Reverse Flipping

Reverse Flipping: Is it Time to Return Home?


In the last few years, several Indian companies shifted their ownership structure outside India due to a host of reasons, including overseas listing and access to international capital markets, a more protective intellectual property (“IP”) environment, attracting human capital in offshore jurisdictions and tax concessions offered by offshore jurisdictions.

However, externalization has come with its own challenges. An upswing in operational costs, risk of the foreign entity being regarded as managed and controlled from India which entailed tax implications, aspirations for India listing in a fast-changing global scenario in which international capital markets have been relatively less attractive and tax litigations owing to the complexity of an externalized structure are certain reasons that have necessitated a re-think. Also, the adoption of multilateral instruments and changes in double taxation treaties has added tax complexities for externalized structures. In addition, the Indian Government has taken steps for attracting companies to bring ownership back to India including tax incentives offered in GIFT city and initiatives to provide a more tax friendly environment to investors such as proposed exemption from angel tax for certain non-resident investors and start-ups.

Though reverse flips remain work in progress, Walmart backed PhonePe has already re-domiciled to India and several other companies are in the process of implementing, or otherwise considering, reverse flips.

While the simplest way to achieve a reverse flip may be a share swap / share sale, this requires an evaluation of tax implications in the hands of investors and promoters. Shareholders would be subject to tax on the excess of fair value of the shares of the Indian company over the cost of shares held in the foreign company. However, there could be an exemption under the applicable tax treaty, for example, for investors from the Netherlands or Singapore (if the shares of foreign entity were acquired prior to March 31, 2017).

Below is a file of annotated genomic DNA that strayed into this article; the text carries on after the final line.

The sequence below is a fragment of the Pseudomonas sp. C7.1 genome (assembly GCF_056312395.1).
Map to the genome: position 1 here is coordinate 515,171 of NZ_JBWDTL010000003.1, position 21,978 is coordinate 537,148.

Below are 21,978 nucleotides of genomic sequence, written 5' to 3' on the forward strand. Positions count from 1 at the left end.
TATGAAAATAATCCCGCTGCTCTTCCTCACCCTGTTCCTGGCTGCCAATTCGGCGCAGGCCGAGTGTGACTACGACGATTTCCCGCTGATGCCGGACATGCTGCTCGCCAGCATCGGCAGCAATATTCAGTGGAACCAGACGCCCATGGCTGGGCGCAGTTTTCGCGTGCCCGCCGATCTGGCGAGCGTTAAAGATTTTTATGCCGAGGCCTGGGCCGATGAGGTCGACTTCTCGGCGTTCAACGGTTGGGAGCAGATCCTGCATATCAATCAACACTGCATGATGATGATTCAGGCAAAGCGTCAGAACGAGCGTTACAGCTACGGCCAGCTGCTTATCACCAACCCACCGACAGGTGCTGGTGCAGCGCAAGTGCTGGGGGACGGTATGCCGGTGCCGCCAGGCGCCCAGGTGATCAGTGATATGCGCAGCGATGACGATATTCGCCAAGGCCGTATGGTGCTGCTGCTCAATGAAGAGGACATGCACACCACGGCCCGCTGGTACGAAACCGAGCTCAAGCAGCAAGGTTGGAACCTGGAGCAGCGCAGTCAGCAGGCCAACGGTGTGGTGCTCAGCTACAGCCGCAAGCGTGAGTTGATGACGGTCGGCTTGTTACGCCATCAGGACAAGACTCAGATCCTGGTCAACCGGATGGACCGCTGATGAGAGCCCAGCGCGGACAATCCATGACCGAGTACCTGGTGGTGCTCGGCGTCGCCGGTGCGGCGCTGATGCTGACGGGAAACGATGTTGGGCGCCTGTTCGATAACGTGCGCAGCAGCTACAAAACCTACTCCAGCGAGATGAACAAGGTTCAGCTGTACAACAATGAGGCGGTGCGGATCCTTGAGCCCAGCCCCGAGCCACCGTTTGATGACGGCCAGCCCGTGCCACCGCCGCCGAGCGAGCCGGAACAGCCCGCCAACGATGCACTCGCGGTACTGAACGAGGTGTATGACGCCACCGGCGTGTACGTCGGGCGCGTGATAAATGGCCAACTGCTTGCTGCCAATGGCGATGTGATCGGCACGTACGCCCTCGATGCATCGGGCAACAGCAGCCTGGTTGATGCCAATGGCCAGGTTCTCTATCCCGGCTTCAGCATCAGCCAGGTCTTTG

It is also worthwhile to consider future tax implications at the time of exit taking into account the grandfathering benefits under the applicable tax treaty for certain investors. For example, exit from a foreign entity by a Singapore investor could be tax exempt if shares were acquired before March 31, 2017; however, such exemption may not be available post reverse flip as the prior period of holding would be lost. Separately, there could be a tax impact for the Indian company as well, for example, losses of the Indian company may lapse due to change in shareholding.

Another alternative could be an inbound merger, i.e., amalgamation of the foreign company with the Indian company. As consideration, the shareholders (investors and promoters) of the foreign company would receive new shares of the Indian company. Section 47(vi) of the Income Tax Act, 1961 (“IT Act”) provides an exemption from tax for any transfer of capital assets by a transferor company to a transferee company by way of a scheme of amalgamation, wherein the resulting company is an Indian company. A similar tax exemption has also been extended to shareholders of the transferor company. Thus, the IT Act provides tax exemption to the capital gains arising for the transferor company and its shareholders in the case of inbound mergers by treating such mergers as tax neutral, provided it fulfils the conditions prescribed.

The regulations in respect of inbound mergers are prescribed under Section 234 of the Companies Act, 2013 and the Companies (Compromises, Arrangements and Amalgamations) Rules 2016. In terms of such provisions, cross-border mergers require approval of the Reserve Bank of India (RBI). In this regard, cross-border regulations were issued by RBI in 2018 which provide that merger transactions shall be deemed to have been approved by RBI if they fulfil specified conditions. Apart from RBI clearance, certain other aspects that would need to be considered for implementation of inbound mergers include implications under Indian competition law, stamp duty and registration and any other regulatory approvals.

One key regulatory approval to consider is the requirement to seek approval from Government of India if the companies involved are engaged in a business / sector requiring prior approval under the Foreign Direct Investment (FDI) Policy. For instance, in case of pharmaceutical companies, an inbound merger may necessitate approval from RBI / Department of Economic Affairs.

In summary, timing the reverse flip remains critical, as a significant increase in the value of an externalized company before undertaking the reverse flip may entail substantial tax cost.

This insight has been authored by Rajat Sethi (Partner), Sumit Bansal (Partner) and Shivani Chhabra (Associate). They can be reached at, and, respectively, for any questions. This insight is intended only as a general discussion of issues and is not intended for any solicitation of work. It should not be regarded as legal advice and no legal or business decision should be based on its content.